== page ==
Thurston County's law and justice agencies face a critical question: how to keep the public safe but still find a way in the next three weeks to make sharp cuts in their 2009 spending plans.
Leaders of the law and justice department, which makes up almost 75 percent of the county's $79.4 million 2008 general fund budget, have, like other county agencies, a Sept. 8 deadline to hand in preliminary 2009 budgets showing a 5 percent reduction from their 2008 budgets.
"It's going to be an incredible hardship for detention," said Mark Tips, manager of the county detention center. Any staff or program cut means that the center, which has an 80-bed capacity, will have to house fewer juveniles. With more offenders not in detention but instead out in the community, probation service levels increase, he added.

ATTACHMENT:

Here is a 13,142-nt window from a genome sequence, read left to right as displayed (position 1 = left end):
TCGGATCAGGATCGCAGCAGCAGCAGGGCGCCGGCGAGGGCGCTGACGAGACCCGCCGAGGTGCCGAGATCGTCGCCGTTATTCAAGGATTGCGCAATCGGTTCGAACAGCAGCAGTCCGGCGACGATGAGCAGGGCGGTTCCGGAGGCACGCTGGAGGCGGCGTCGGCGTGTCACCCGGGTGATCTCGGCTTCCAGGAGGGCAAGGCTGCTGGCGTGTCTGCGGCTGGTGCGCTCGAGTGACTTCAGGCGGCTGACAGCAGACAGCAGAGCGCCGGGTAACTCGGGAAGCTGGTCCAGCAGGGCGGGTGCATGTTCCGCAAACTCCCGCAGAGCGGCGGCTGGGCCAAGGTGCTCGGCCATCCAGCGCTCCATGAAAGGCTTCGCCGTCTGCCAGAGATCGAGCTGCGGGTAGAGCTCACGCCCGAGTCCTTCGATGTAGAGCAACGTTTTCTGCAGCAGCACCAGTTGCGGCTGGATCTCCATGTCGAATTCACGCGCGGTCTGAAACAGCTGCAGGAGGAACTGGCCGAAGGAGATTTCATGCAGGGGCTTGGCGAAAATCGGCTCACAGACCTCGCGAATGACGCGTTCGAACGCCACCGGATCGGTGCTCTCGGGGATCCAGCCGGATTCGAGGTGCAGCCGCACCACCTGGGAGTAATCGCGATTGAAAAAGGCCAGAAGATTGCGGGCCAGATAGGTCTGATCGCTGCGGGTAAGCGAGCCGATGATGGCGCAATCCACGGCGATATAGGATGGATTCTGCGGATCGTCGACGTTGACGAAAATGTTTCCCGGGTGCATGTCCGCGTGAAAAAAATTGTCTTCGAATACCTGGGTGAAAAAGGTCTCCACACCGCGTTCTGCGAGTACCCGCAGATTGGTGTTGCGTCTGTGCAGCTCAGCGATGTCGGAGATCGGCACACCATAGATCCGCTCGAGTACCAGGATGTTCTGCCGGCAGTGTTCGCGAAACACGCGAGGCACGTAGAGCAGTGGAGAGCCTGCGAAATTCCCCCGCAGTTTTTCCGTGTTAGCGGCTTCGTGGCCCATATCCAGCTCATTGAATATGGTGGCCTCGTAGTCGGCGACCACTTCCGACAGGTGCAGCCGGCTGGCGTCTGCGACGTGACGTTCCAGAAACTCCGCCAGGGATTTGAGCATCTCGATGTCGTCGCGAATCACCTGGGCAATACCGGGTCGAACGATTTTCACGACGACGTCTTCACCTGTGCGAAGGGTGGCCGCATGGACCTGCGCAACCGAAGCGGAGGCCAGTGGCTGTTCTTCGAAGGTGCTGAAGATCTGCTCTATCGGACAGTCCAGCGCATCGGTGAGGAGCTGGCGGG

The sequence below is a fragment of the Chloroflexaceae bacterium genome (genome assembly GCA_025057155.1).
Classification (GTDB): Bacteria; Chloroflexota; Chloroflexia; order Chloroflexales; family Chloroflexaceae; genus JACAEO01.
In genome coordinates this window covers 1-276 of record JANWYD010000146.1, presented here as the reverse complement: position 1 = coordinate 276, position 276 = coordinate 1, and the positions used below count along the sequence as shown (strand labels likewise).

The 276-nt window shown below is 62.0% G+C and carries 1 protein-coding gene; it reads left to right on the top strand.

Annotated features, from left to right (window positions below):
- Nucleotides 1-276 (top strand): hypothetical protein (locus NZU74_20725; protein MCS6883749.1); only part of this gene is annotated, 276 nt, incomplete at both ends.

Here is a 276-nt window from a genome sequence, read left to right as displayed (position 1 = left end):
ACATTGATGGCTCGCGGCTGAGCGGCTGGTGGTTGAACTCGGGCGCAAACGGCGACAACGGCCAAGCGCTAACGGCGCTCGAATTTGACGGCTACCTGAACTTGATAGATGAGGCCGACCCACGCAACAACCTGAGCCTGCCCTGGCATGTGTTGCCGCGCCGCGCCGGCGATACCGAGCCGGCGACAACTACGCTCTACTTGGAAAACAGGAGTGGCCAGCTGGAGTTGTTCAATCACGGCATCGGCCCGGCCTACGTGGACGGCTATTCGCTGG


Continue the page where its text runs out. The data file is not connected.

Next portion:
"It's a balancing act," Tips said. "If there's an increase in probation caseloads, then our ability to monitor and counsel juveniles goes down — and, over the long-term, detention increases."
Although the first priority is community safety — meaning keeping juvenile offenders in custody — Tips said the loss of programs means "there will be more lock-up and less teaching."
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